11. Apr 21, 2016 #10
    ITER is pretty messed up currently. I hope the US will have enough faith to not pull the plug.
     
  12. Apr 21, 2016 #11
    What has gone wrong?.
    Last I heard the construction of the prototype was going ahead, but yeah bureaucratic delays.
    I don't think any other participating nation has considered 'pulling the plug'.
     
  13. Apr 29, 2016 #12

    jimgraber

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  14. Apr 29, 2016 #13

    etudiant

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    Thank you, Jim Graber. This is an important update.
    It essentially pushes the earliest date for useful results 20 years into the future. I'd bet on other, private efforts beating ITER to the prize.
     
  15. May 1, 2016 #14
    but they said 3.5 years, not 10 years from 2025. idk why its 2035
     
  16. May 1, 2016 #15

    etudiant

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    The quote was 'an extra 3.5 years', which suggests several years of shakedown operations post 2025 are believed necessary in any case before the targeted power generating levels are reached.
     
  17. May 1, 2016 #16

    Vanadium 50

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    The 2014 report blasted the project culture as coming up with unrealistic plans. "Give us another $5B - more than the original total project cost - and we will finish only five years late" is not a realistic plan if the agencies don't have the $5B.

    The report also criticized a lack of urgency on the part of management. And why should they have a sense of urgency? Jet-setting between Barcelona and the French Riviera. Life is good.
     
  18. May 1, 2016 #17
    haha, it might backfire and then they'll be out of a job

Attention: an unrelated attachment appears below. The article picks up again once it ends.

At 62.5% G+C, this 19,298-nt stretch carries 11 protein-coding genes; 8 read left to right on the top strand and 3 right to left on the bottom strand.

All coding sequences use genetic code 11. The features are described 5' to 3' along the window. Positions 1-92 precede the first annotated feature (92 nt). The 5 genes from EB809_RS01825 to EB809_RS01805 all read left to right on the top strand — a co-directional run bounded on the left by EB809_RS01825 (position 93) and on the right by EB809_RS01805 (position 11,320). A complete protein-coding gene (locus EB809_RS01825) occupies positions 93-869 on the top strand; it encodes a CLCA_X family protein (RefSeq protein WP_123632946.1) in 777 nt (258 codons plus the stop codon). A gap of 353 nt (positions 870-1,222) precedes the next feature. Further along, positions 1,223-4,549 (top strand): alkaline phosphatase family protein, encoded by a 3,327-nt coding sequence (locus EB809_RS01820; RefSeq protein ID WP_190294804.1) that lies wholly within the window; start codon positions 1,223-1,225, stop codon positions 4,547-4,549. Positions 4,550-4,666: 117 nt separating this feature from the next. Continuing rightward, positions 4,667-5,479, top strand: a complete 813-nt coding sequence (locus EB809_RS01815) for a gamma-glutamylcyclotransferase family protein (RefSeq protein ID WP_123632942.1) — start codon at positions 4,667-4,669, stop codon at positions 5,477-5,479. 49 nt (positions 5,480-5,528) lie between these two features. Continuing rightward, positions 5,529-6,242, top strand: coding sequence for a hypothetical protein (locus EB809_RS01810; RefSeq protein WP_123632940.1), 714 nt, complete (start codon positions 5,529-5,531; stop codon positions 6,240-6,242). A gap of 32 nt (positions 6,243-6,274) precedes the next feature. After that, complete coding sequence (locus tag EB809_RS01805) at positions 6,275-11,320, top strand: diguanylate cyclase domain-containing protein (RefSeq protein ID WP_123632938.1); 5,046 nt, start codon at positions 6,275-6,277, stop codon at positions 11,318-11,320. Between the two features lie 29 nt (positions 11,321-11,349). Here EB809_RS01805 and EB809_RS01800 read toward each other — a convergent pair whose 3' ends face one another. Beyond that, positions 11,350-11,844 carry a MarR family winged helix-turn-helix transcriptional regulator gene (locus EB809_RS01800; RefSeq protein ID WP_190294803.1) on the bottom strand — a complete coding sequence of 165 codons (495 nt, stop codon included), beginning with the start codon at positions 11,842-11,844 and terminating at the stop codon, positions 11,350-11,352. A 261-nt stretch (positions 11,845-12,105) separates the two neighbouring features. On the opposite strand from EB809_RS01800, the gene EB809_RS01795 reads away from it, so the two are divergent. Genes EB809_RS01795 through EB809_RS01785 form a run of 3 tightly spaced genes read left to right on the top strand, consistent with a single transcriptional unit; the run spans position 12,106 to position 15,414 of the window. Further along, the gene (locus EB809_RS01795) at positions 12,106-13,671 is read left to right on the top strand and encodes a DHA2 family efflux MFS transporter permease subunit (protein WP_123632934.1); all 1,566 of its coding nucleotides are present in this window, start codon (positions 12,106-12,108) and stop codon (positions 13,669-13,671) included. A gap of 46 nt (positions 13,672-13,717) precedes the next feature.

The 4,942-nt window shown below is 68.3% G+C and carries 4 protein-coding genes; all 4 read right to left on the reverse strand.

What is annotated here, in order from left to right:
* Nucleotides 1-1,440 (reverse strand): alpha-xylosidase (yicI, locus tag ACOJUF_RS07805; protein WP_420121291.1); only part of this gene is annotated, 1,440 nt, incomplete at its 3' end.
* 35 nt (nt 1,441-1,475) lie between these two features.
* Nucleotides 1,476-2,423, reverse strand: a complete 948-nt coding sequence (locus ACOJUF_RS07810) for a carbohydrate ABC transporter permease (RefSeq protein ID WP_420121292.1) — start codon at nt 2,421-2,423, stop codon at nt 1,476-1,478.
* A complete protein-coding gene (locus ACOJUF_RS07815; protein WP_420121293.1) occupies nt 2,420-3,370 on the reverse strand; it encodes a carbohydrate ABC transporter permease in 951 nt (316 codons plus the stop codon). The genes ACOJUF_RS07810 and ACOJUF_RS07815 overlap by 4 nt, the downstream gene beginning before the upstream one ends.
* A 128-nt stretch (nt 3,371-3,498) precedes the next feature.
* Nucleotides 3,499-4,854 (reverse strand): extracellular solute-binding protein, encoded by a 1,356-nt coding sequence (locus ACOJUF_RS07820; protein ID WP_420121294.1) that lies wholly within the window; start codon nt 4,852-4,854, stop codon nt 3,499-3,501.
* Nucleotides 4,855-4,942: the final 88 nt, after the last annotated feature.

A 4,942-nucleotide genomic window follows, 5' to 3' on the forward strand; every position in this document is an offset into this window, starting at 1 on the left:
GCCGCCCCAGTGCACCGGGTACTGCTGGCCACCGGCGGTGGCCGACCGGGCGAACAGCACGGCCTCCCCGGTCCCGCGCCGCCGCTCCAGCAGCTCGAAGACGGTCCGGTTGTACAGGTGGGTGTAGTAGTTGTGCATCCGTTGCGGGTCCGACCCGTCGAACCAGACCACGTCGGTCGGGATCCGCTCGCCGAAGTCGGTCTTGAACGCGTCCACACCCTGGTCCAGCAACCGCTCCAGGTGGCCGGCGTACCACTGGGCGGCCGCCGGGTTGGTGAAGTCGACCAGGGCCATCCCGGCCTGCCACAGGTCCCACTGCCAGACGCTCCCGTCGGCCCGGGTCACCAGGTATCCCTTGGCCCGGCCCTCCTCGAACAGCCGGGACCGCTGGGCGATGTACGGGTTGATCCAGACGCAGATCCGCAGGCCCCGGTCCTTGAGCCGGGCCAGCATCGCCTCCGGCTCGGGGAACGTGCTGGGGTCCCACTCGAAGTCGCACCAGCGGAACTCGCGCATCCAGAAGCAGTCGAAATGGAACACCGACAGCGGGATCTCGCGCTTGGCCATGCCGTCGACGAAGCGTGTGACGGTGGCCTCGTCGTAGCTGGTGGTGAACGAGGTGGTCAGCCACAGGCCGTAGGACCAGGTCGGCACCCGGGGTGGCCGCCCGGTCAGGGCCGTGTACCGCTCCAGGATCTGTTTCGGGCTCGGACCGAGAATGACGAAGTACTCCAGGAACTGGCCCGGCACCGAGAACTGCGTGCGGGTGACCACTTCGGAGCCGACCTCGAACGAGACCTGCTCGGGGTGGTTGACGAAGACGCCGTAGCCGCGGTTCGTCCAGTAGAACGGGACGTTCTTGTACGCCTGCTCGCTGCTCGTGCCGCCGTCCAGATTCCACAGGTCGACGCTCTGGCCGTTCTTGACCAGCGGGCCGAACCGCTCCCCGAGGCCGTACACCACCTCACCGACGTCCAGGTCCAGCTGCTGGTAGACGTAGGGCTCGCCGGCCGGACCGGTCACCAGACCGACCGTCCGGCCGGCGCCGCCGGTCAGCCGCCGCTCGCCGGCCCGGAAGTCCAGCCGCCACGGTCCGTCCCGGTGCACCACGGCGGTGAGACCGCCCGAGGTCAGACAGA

19. May 3, 2016 #18

    etudiant

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    Sadly, you may be right.
    Fusion research is actually making excellent progress, the performance as measured by plasma temperature and confinement time has improved about a million fold since the beginnings during the 1950s, but consistent overselling has gradually drained the patience of the political backers.
    The best estimates today are that another 10-100x improvement will be enough to allow a fusion power facility to work, two orders of magnitude more beyond the six already achieved.
    ITER may collapse before it reaches the finish line, but I think we are close enough that someone will pick up the challenge.
     
  20. May 4, 2016 #19

    mheslep

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    What does "work" mean in this context? To self sustain a plasma from fusion? Possibly. But if work must mean a fusion plant with no more cost than a fission plant, then I don't see the path to get there even with 100x improvement in temperature-confinement time.
     
  21. May 5, 2016 #20

    etudiant

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    Good point, just because the device produces enough excess power to be more than self sustaining does not make it economically viable.
    ITER is only supposed to show proof of feasibility, with a prototype commercial fusion facility to follow, maybe by 2050. Given some of the Tokomak design issues, the practical fusion reactor may be quite different. The private initiatives such as the TriAlpha effort seem more challenging but also more plausible.